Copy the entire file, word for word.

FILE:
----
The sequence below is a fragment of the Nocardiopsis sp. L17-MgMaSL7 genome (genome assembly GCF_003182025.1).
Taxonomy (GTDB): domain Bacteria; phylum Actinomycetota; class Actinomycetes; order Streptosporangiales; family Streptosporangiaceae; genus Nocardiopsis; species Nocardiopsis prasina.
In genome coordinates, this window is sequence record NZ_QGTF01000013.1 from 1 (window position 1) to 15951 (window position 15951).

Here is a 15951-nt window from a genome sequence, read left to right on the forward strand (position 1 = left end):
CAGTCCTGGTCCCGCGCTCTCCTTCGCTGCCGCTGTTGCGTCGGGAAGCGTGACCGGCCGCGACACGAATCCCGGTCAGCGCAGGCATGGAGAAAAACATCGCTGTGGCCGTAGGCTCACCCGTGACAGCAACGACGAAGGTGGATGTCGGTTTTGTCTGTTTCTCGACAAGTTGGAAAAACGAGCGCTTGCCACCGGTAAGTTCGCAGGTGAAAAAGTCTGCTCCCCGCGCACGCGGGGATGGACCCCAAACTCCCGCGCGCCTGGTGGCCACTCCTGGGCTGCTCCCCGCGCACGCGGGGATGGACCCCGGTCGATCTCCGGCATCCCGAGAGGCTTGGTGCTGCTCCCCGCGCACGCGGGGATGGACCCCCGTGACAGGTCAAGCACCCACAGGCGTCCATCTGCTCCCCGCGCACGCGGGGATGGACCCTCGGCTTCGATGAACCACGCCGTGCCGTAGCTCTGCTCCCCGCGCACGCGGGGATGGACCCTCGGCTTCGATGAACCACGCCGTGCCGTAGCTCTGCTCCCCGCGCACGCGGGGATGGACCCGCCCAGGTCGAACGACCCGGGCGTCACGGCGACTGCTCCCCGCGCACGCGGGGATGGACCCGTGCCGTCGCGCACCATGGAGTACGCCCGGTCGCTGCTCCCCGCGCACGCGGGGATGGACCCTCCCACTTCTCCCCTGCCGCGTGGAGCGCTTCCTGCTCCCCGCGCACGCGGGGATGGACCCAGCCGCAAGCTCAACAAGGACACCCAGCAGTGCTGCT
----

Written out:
The sequence below is a fragment of the Nocardiopsis sp. L17-MgMaSL7 genome (genome assembly GCF_003182025.1).
Taxonomy (GTDB): domain Bacteria; phylum Actinomycetota; class Actinomycetes; order Streptosporangiales; family Streptosporangiaceae; genus Nocardiopsis; species Nocardiopsis prasina.
In genome coordinates, this window is sequence record NZ_QGTF01000013.1 from 1 (window position 1) to 15951 (window position 15951).

Here is a 15951-nt window from a genome sequence, read left to right on the forward strand (position 1 = left end):
CAGTCCTGGTCCCGCGCTCTCCTTCGCTGCCGCTGTTGCGTCGGGAAGCGTGACCGGCCGCGACACGAATCCCGGTCAGCGCAGGCATGGAGAAAAACATCGCTGTGGCCGTAGGCTCACCCGTGACAGCAACGACGAAGGTGGATGTCGGTTTTGTCTGTTTCTCGACAAGTTGGAAAAACGAGCGCTTGCCACCGGTAAGTTCGCAGGTGAAAAAGTCTGCTCCCCGCGCACGCGGGGATGGACCCCAAACTCCCGCGCGCCTGGTGGCCACTCCTGGGCTGCTCCCCGCGCACGCGGGGATGGACCCCGGTCGATCTCCGGCATCCCGAGAGGCTTGGTGCTGCTCCCCGCGCACGCGGGGATGGACCCCCGTGACAGGTCAAGCACCCACAGGCGTCCATCTGCTCCCCGCGCACGCGGGGATGGACCCTCGGCTTCGATGAACCACGCCGTGCCGTAGCTCTGCTCCCCGCGCACGCGGGGATGGACCCTCGGCTTCGATGAACCACGCCGTGCCGTAGCTCTGCTCCCCGCGCACGCGGGGATGGACCCGCCCAGGTCGAACGACCCGGGCGTCACGGCGACTGCTCCCCGCGCACGCGGGGATGGACCCGTGCCGTCGCGCACCATGGAGTACGCCCGGTCGCTGCTCCCCGCGCACGCGGGGATGGACCCTCCCACTTCTCCCCTGCCGCGTGGAGCGCTTCCTGCTCCCCGCGCACGCGGGGATGGACCCAGCCGCAAGCTCAACAAGGACACCCAGCAGTGCTGCT